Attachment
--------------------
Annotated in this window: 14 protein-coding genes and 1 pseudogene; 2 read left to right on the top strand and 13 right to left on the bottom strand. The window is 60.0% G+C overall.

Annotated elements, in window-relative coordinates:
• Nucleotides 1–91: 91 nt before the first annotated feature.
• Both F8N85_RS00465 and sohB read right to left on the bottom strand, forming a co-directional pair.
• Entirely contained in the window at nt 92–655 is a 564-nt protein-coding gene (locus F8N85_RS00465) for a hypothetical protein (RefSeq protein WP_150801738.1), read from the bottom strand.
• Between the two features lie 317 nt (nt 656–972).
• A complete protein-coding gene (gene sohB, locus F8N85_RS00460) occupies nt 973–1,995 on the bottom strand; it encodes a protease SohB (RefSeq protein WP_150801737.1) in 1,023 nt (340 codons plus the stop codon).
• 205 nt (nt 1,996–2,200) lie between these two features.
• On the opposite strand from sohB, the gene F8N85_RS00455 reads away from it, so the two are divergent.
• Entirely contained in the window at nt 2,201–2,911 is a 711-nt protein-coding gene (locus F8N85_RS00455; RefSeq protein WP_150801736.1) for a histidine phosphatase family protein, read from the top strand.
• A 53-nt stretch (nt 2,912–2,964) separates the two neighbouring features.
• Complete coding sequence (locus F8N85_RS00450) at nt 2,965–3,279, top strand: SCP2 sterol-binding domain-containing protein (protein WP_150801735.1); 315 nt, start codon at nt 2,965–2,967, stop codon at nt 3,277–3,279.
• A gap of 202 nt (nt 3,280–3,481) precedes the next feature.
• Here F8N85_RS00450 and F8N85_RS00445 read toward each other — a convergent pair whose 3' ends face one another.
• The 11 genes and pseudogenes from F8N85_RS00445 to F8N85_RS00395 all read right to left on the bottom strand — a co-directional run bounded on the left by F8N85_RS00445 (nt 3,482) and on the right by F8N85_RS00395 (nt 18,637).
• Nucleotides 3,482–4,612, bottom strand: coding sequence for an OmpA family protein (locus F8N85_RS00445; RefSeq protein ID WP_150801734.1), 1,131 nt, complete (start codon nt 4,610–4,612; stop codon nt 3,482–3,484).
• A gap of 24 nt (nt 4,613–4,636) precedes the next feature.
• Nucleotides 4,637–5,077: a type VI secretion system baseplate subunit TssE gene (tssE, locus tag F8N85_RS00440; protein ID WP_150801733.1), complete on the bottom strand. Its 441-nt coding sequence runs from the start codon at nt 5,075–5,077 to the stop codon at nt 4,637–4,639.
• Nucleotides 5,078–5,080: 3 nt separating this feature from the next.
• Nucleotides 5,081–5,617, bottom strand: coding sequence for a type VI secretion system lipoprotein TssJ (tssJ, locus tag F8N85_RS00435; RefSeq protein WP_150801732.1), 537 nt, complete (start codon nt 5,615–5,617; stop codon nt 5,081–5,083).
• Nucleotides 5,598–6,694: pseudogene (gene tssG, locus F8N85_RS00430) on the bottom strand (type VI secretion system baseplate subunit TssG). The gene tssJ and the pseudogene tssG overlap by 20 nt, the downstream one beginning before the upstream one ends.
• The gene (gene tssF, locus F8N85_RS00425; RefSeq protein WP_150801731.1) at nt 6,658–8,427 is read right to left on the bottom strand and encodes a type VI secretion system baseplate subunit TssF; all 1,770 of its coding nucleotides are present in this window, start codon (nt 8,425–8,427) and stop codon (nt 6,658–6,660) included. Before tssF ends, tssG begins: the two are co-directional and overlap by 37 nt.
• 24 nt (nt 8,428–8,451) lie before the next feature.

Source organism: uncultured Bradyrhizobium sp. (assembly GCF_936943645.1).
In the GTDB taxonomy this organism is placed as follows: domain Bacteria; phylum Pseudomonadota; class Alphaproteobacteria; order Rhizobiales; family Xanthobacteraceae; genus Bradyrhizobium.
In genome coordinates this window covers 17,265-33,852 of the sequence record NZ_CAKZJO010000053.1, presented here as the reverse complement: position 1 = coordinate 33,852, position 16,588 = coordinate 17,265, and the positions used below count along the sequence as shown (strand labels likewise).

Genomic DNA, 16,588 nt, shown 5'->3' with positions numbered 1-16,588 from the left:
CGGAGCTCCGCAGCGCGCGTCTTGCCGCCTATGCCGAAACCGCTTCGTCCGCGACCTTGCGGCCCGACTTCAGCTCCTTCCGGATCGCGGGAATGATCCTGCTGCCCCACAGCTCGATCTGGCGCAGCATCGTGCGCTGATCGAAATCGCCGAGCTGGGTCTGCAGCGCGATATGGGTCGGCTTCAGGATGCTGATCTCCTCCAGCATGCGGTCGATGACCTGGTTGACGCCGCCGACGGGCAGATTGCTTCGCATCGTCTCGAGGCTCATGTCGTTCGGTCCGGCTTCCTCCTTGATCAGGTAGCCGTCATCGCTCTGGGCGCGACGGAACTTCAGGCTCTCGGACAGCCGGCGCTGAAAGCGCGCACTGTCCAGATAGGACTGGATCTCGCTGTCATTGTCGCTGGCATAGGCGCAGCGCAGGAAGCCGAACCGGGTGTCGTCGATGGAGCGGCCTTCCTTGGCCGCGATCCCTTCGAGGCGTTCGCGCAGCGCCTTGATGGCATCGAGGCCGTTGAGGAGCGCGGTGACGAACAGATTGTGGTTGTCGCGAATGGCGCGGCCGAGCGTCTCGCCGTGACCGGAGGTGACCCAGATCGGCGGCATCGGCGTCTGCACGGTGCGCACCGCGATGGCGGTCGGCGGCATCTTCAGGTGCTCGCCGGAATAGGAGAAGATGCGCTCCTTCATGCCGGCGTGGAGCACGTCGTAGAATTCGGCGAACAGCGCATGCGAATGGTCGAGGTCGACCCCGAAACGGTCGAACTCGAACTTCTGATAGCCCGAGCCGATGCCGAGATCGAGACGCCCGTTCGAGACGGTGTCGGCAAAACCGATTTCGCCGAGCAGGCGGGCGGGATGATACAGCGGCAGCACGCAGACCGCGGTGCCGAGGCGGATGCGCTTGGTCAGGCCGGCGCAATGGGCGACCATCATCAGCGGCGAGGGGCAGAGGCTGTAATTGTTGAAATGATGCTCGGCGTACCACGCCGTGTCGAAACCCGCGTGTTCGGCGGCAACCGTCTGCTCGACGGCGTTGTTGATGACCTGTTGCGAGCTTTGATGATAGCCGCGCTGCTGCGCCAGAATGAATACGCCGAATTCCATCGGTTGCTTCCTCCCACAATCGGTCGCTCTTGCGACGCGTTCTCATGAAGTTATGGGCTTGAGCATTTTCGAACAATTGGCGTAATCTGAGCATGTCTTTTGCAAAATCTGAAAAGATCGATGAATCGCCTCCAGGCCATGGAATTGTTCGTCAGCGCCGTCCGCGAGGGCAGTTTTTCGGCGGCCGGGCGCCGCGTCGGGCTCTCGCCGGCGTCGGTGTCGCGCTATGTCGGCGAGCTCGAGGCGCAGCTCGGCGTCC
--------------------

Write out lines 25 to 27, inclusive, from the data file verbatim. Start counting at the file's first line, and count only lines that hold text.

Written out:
In the GTDB taxonomy this organism is placed as follows: domain Bacteria; phylum Pseudomonadota; class Alphaproteobacteria; order Rhizobiales; family Xanthobacteraceae; genus Bradyrhizobium.
In genome coordinates this window covers 17,265-33,852 of the sequence record NZ_CAKZJO010000053.1, presented here as the reverse complement: position 1 = coordinate 33,852, position 16,588 = coordinate 17,265, and the positions used below count along the sequence as shown (strand labels likewise).

Genomic DNA, 16,588 nt, shown 5'->3' with positions numbered 1-16,588 from the left: